It has been a bad week in the United States in a bad year marked by remarkable international turmoil. The recession and high unemployment persist at a time when the powerless seemed poised to fight back, creating a recipe for insurrection—as happened first in the Middle East and now in Great Britain. According to Wednesday’s (August 9) Washington Post editorial, “the common factors [sparking the riots] include high unemployment, resentment toward a prosperous and seemingly impenetrable upper class and hatred of the police.”
All that sounds only too familiar, so should the United States expect riots here next? Are recent instances of mob violence in Philadelphia, Milwaukee and Montgomery County Md., leading edges of a wave of violence here? I think the answer is probably not, at least not on the scale of what has happened in London.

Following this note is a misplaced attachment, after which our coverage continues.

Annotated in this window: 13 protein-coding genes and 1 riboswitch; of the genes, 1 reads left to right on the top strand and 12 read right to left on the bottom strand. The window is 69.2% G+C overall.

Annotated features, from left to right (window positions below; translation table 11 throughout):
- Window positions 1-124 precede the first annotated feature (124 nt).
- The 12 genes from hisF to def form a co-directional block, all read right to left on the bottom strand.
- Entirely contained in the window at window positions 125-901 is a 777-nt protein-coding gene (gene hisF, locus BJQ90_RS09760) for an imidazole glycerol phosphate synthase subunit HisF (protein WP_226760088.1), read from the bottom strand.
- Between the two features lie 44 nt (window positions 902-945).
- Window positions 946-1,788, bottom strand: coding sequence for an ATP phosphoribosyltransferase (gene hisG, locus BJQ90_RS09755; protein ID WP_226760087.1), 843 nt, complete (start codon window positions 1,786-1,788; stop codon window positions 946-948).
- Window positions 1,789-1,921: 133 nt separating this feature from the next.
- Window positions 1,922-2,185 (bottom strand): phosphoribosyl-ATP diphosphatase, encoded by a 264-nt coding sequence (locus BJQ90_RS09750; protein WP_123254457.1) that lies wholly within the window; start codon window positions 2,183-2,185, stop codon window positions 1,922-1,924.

British papers are full of news stories and commentary about the role social media has played in the riots that rocked London and other major cities. Prime Minister David Cameron’s calls to shut down some sites have been met with a barrage of criticism, such as this op-ed in the Guardian. Others have attacked the government’s overall response, including its attack on social media outlets and the deployment of water cannons comparing the aggressive behavior to the Mubarak regime’s initial response to the Egyptian uprising. The Telegraph has a stream of comments on its web site, some from former police officers, critical of the police for not being aggressive enough, including their hesitation in shutting down the Blackberry and other cellular networks. The Blackberry network was reportedly instrumental in maintaining anonymity for many protestors and organizing riots.